“Sick leave” making you SICK?

It appears that employers are “sick” of sick leave.  Whilst some employees are genuinely sick, some tend to abuse this entitlement.

Like any other form of leave, sick leave is also regulated by The Basic Conditions of Employment Act (hereinafter, BCEA or the Act).  Chapter 3 of the BCEA regulates leave and s22 and s23 specifically deals with sick leave and proof on incapacity, respectively.

During every sick leave cycle (36 months) an employee is entitled to an amount of paid sick leave equal to the number of days the employee would normally work during a period of six weeks. An employee who works 5 days per week is entitled to 30 days sick leave and one that works 6 days a week is entitled to 36 sick leave days.

“Sick leave cycle” means a period of 36 months employment with the same employer immediately following (a) an employee’s commencement  of employment or (b) the completion of that employee’s prior leave cycle.  During the first six months of employment an employee is entitled to one day sick leave for every 26 days worked.

Employees do not have to bring medical certificates in order to be paid if they have been absent from work for NOT more than 2 days unless such absence is repeated twice within an eight week period.  The employer does not have to pay the employee if the  employee has been absent from work for more that 3 consecutive days and does not produce a valid doctor’s notice.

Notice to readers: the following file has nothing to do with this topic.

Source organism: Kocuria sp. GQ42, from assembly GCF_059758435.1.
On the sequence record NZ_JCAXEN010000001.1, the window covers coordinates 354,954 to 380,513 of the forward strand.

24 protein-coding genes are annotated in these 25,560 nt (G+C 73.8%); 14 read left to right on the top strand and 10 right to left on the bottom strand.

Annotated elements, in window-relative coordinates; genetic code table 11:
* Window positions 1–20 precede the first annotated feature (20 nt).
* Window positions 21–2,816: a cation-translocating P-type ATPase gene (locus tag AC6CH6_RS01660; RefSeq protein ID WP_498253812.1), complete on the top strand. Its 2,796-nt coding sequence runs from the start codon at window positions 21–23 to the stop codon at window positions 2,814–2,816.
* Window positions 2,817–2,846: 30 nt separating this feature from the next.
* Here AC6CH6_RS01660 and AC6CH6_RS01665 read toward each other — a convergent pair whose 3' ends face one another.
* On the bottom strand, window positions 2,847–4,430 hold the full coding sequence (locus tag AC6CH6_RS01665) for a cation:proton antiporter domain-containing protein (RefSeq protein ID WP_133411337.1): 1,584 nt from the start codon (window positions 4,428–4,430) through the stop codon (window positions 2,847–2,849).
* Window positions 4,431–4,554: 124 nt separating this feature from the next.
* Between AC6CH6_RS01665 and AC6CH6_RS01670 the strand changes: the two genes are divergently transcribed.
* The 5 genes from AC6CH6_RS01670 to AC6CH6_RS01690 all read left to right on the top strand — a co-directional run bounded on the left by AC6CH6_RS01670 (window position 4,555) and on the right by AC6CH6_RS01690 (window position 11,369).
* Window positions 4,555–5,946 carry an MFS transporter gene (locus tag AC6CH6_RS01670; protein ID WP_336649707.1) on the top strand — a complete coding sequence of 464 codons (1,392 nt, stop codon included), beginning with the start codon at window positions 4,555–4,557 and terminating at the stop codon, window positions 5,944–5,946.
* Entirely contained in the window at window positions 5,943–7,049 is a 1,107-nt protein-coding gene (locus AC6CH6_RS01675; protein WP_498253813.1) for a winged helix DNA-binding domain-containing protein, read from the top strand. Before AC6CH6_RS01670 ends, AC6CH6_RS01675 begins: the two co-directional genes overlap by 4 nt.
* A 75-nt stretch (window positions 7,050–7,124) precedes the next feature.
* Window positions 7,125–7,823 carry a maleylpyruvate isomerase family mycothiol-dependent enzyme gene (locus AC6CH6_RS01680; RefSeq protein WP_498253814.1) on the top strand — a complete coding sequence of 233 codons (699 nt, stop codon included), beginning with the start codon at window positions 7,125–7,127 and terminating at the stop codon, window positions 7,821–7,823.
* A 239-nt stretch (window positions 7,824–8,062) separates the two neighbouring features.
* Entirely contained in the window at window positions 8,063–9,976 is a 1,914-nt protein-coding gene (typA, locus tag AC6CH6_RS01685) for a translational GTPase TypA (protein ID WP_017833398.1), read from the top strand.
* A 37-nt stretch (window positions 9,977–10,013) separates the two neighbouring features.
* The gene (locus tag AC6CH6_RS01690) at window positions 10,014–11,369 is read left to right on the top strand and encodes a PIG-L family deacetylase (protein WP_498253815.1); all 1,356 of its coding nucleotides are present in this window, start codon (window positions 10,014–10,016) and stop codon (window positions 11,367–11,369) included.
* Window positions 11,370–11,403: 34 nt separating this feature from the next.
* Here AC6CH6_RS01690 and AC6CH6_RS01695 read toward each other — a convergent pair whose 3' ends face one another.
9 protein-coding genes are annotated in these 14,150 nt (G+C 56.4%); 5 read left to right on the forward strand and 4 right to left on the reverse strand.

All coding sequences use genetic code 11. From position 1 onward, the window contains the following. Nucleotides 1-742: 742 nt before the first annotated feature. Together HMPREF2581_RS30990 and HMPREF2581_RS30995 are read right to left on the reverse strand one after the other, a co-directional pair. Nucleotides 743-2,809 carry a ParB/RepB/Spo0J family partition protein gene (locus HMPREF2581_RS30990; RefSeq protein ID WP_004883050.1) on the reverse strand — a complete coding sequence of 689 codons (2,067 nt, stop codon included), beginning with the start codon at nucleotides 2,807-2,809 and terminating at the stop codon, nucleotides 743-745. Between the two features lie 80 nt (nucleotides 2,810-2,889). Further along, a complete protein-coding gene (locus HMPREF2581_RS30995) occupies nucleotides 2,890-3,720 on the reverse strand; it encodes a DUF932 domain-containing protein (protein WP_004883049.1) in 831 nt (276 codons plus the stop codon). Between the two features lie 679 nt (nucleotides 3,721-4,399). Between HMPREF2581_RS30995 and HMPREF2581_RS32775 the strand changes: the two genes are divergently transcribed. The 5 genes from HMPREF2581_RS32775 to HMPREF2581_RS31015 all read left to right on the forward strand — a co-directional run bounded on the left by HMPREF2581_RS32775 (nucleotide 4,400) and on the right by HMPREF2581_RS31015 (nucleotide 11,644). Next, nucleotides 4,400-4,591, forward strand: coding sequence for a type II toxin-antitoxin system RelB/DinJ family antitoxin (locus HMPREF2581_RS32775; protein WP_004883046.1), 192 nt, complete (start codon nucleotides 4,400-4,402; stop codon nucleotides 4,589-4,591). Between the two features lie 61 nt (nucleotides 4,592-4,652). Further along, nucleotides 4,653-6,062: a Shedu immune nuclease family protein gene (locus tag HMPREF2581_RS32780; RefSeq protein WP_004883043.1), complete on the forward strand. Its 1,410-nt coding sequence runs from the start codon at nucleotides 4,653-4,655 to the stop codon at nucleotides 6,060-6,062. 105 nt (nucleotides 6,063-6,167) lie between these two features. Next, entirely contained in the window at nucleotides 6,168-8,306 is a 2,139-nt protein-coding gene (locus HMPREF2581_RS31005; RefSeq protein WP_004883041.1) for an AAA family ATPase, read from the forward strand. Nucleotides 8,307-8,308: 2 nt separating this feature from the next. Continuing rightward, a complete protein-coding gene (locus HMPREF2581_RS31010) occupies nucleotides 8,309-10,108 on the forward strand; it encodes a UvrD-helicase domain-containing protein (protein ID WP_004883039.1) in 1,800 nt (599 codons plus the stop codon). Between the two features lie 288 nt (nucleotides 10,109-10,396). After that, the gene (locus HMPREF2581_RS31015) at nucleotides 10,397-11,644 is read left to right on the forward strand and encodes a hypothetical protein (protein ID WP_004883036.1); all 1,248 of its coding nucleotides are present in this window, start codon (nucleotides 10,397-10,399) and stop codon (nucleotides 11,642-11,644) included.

Nothing in the Act prohibits an employer from phoning the doctor who allegedly attended to the employee should he/she suspect some form of deception/fraud with the doctor’s note.

Employers should look out for those sick notes that state that “the Doctor was informed that the employee was unfit for work.” The letter has to say that in the doctor’s professional opinion the employee was unfit for work on the specified dates and also indicate when the employee is expected to be fit to resume his duties. The employer is also allowed and encouraged to verify the status of the doctor with the medical council.

Should it transpire that the employee lied about his illness or that the employee faked a doctor’s note, then disciplinary steps may be taken.

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